Daniel Collis-Puro: Screaming Fast WPMU

8 responses on “Daniel Collis-Puro: Screaming Fast WPMU

  1. Ashfame

    Thanks! I am going to implement those to keep my small WPMU installations under a shared hosting account. Lets see how much tightly they can be optimized.


  2. Gabriel Serafini

    Some very good tips here, not just for WordPress only. Will definitely be checking nginx webserver out as a caching proxy frontend. Was reminded to get WP Super Cache plugin installed on a couple of sites which should also help overall load. Great talk!


  3. overseas developer

    He is unsure if cleaning out options table is worthwhile.

    My 2 cents: Cleaning out options table has helped me ***numerous*** times. We have had WordPress installations go down or slow to a crawl until we cleaned out the options table. Once we had a 5MB options table and we trimmed it down to 550kb and everythign went back to normal.


    • Ashfame

      I would like to hear more on this.


    • Daniel Collis-Puro

      Hi, presenter here!

      @overseas developer

      On the “cleaning out options table” thing – I doubt that most wordpresses have an options table that large. . . and in a situation where you’re using a static cache (via my deployment option or something like WPSupercache), it wouldn’t really matter anyway. The options table is only invoked (for the majority of traffic) when your cache expires.

      I’m glad to hear helps you, though.


  4. RKM

    First, I want to thank you for the WPMU Optimization presentation; it was awesome. I’ve been researching differentWP caching techniques, and yet I’ve found no comparitive (or objective) reviews. Yours is exactly what I’ve been looking for.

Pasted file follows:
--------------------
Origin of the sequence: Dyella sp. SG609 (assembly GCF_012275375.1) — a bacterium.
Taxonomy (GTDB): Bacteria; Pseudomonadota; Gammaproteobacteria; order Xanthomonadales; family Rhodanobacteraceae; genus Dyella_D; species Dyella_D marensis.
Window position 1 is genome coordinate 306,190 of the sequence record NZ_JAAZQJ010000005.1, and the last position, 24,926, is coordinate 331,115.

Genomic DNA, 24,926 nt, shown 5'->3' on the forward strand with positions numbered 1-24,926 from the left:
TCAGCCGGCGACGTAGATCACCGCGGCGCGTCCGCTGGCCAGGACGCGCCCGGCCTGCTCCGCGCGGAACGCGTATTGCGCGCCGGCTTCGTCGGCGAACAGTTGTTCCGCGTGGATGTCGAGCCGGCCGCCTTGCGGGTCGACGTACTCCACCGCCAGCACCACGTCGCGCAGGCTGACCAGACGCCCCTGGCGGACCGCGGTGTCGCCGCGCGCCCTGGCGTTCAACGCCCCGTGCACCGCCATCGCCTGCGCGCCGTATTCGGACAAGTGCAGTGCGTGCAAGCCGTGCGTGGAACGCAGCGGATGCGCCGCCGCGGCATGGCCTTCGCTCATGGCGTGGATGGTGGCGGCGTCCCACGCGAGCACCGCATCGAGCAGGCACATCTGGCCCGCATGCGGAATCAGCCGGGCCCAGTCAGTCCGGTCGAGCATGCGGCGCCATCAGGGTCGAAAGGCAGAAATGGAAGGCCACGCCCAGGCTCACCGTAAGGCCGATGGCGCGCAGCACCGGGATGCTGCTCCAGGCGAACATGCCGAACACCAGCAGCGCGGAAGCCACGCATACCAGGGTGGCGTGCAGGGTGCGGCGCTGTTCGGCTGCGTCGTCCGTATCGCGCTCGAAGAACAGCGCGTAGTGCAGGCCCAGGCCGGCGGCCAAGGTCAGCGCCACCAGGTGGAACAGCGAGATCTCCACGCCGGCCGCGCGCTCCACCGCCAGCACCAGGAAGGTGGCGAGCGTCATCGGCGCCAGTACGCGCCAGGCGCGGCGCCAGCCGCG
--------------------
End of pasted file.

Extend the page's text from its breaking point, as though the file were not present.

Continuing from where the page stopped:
After considering everything you mentioned, and reviewing it a second time to be sure I understood all of your intentions, there is one glaring question…

    Why not use NGINX to replace Apache as the “back end” server as well? Plenty of people have done this for WordPress, so I’m assuming compatibility isn’t the issue. I realize this doesn’t solve the “Static Page Cache” consideration; however, that is not mutually-exclusive from removing Apache — and an entirely separate component that could be addressed by either (A) running a second instance of NGINX as the reverse-proxy, or (B) using a WP cache plugin without a second web server. Option B is essentially identical to creating a reverse proxy; however, you save the overhead of having a second HTTP server (Apache) as the back-end.

    Second.. I presently run some anti-DoS modules on my Apache server (mod_security, mod_evasive). If I were to switch to NGINX (either as a reverse-proxy, or as an Apache-replacement), can you suggest whether there is a similar capability/tool available?

    Finally, I happened to stumble upon an interesting link after watching your presentation, about NGINX with Memcache. It’s an interesting link I thought you might be interested in. NGINX & Memcached: http://www.igvita.com/2008/02/11/nginx-and-memcached-a-400-boost/

    Thank you in advance,


  5. Mandi Nuessen

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January 23, 2010

Is your WordPress or WPMU install beginning to feel a bit lethargic? In this session Daniel Collis-Puro shares real, honest-to-goodness, rubber-hits-the-road tips on performance optimization, nginx front-end proxy caching, and optimizing the LAMP stack. Feed your need for speed and your love of WP at the same time, and leave other WP admins in the dust.

Special thanks to the Microsoft NERD Center for hosting WordCamp Boston.

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WordCamp Boston 2010 15


Daniel Collis-Puro 1


administration 15
Development 359
optimization 61


English 9740

MP4: Low, Med, Original
OGG: Low
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